Backtracking on sloped terrain

Modeling backtracking for single-axis tracker arrays on sloped terrain.

Tracker systems use backtracking to avoid row-to-row shading when the sun is low in the sky. The backtracking strategy orients the modules exactly on the boundary between shaded and unshaded so that the modules are oriented as much towards the sun as possible while still remaining unshaded. Unlike the true-tracking calculation (which only depends on solar position), calculating the backtracking angle requires knowledge of the relative spacing of adjacent tracker rows. This example shows how the backtracking angle changes based on a vertical offset between rows caused by sloped terrain. It uses pvlib.tracking.calc_axis_tilt() and pvlib.tracking.calc_cross_axis_tilt() to calculate the necessary array geometry parameters and pvlib.tracking.singleaxis() to calculate the backtracking angles.

Angle conventions

First let’s go over the sign conventions used for angles. In contrast to fixed-tilt arrays where the azimuth is that of the normal to the panels, the convention for the azimuth of a single-axis tracker is along the tracker axis. Note that the axis azimuth is a property of the array and is distinct from the azimuth of the panel orientation, which changes based on tracker rotation angle. Because the tracker axis points in two directions, there are two choices for the axis azimuth angle, and by convention (at least in the northern hemisphere), the more southward angle is chosen:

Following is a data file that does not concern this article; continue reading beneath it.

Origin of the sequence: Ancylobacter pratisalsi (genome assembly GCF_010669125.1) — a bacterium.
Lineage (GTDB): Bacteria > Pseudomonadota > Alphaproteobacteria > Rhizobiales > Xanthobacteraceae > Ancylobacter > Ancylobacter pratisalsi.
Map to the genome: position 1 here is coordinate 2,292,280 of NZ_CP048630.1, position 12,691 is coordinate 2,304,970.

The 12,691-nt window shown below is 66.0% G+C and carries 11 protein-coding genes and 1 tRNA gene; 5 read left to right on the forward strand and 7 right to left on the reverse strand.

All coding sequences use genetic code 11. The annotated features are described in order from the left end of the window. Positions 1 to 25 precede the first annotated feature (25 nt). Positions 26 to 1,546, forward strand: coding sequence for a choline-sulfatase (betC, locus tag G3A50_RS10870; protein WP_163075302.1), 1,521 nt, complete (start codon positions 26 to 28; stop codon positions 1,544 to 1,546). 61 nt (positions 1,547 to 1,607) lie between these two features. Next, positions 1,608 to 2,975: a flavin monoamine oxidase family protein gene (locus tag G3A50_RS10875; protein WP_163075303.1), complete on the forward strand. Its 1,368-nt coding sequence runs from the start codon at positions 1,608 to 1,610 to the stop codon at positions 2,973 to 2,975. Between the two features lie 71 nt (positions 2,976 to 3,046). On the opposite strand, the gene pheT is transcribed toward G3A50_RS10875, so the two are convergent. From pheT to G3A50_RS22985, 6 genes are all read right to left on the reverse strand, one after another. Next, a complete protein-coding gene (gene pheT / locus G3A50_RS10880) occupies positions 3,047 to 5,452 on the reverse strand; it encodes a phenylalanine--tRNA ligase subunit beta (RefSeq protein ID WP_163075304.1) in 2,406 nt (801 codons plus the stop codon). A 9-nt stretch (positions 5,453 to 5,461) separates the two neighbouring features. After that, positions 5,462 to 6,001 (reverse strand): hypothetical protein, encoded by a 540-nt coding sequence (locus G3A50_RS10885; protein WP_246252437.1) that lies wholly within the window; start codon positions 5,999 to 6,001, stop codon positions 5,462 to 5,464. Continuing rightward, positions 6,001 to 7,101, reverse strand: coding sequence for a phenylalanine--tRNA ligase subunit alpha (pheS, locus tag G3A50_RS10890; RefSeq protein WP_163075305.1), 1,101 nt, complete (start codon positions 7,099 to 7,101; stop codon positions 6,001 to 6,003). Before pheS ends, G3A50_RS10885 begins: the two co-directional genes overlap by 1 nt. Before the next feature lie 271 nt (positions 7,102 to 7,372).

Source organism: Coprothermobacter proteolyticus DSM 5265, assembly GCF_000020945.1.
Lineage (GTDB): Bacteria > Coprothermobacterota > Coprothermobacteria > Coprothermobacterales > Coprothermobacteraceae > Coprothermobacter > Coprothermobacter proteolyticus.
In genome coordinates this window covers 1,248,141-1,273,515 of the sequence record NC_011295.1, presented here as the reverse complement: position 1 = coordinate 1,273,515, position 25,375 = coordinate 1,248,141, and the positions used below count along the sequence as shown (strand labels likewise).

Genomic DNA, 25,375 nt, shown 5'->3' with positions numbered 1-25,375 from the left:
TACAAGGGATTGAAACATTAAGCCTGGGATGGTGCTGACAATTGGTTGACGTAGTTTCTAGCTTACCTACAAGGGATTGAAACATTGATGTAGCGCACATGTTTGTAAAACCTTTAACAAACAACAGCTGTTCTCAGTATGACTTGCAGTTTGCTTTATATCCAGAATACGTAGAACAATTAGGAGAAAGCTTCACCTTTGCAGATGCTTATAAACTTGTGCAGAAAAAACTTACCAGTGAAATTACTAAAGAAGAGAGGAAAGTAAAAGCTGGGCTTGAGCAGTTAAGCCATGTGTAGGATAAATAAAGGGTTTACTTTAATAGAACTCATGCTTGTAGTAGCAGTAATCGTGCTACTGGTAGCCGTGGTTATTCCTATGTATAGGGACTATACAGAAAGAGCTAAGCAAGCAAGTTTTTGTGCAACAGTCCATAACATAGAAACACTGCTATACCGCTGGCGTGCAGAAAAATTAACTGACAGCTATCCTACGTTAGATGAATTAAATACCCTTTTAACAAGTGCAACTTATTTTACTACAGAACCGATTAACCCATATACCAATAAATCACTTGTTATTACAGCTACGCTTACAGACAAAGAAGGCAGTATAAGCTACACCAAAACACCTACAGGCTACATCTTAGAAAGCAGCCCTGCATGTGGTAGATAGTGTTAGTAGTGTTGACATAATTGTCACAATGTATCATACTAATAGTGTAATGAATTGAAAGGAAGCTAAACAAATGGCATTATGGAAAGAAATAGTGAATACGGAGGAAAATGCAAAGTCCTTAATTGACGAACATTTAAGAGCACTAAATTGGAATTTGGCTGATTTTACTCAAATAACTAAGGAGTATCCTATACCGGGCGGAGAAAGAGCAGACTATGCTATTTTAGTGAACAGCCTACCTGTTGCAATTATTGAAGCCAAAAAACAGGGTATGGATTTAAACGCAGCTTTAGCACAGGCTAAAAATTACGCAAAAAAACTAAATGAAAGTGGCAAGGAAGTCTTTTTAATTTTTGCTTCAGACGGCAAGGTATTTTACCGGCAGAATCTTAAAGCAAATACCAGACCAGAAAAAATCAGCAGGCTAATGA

Image showing the azimuth convention for single-axis tracker arrays.

Note that, as with fixed-tilt arrays, the axis azimuth is determined as the angle clockwise from north. The azimuth of the terrain’s slope is also determined as an angle clockwise from north, pointing in the direction of falling slope. So for example, a hillside that slopes down to the east has an azimuth of 90 degrees.

Using the axis azimuth convention above, the sign convention for tracker rotations is given by the right-hand rule. Point the right hand thumb along the axis in the direction of the axis azimuth and the fingers curl in the direction of positive rotation angle:

Image showing the rotation sign convention for single-axis trackers.